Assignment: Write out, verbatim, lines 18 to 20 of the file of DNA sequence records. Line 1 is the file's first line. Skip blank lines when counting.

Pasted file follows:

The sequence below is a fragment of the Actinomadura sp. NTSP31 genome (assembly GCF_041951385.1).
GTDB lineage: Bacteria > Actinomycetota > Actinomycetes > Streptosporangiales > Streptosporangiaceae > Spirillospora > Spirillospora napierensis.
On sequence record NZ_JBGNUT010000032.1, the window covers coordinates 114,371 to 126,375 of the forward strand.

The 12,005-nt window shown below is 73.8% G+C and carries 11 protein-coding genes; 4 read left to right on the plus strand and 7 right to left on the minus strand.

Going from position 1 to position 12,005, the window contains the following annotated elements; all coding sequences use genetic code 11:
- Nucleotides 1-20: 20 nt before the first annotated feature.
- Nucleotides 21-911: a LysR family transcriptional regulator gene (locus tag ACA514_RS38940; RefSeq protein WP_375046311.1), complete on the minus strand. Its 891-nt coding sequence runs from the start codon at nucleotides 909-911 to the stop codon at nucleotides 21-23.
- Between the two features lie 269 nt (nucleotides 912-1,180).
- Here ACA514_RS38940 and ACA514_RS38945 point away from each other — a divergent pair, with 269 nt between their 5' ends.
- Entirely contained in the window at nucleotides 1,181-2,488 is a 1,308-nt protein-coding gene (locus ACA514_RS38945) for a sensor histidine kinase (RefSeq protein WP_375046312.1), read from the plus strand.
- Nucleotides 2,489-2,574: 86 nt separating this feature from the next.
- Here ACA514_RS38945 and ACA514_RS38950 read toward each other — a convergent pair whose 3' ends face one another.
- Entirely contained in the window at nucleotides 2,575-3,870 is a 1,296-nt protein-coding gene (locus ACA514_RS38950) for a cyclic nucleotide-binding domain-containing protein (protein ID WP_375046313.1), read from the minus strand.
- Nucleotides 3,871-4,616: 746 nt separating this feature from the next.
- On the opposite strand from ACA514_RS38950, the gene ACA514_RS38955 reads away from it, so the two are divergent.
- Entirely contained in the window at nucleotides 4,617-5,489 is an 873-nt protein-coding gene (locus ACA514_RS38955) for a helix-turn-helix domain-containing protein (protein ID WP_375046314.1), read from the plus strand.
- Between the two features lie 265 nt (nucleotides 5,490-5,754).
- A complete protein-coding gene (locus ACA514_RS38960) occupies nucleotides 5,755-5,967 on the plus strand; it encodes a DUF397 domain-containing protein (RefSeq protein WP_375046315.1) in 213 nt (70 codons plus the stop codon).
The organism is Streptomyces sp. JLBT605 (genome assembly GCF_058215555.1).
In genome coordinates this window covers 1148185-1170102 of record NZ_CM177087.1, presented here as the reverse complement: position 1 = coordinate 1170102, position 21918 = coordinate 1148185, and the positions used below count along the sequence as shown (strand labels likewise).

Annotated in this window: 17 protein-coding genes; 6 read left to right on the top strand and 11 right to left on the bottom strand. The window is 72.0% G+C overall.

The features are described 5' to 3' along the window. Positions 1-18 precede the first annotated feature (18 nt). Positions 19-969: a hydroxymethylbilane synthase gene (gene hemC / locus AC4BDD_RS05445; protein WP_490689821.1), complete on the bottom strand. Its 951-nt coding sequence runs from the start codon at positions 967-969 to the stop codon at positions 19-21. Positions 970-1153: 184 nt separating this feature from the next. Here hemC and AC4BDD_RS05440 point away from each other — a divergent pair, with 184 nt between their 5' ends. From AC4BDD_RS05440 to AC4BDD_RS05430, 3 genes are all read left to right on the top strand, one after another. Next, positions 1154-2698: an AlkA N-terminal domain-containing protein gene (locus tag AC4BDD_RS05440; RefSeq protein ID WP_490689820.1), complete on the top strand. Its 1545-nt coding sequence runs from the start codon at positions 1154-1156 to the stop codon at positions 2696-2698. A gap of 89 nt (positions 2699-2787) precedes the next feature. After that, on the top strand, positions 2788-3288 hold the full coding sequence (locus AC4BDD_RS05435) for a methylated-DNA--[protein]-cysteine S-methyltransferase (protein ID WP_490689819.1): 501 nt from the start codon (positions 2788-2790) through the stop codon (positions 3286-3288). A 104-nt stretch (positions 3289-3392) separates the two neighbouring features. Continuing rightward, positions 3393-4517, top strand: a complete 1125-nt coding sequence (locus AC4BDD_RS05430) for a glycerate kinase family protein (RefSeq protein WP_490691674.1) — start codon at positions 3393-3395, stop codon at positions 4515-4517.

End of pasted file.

- A complete protein-coding gene (locus ACA514_RS38960) occupies nucleotides 5,755-5,967 on the plus strand; it encodes a DUF397 domain-containing protein (RefSeq protein WP_375046315.1) in 213 nt (70 codons plus the stop codon).
The organism is Streptomyces sp. JLBT605 (genome assembly GCF_058215555.1).
In genome coordinates this window covers 1148185-1170102 of record NZ_CM177087.1, presented here as the reverse complement: position 1 = coordinate 1170102, position 21918 = coordinate 1148185, and the positions used below count along the sequence as shown (strand labels likewise).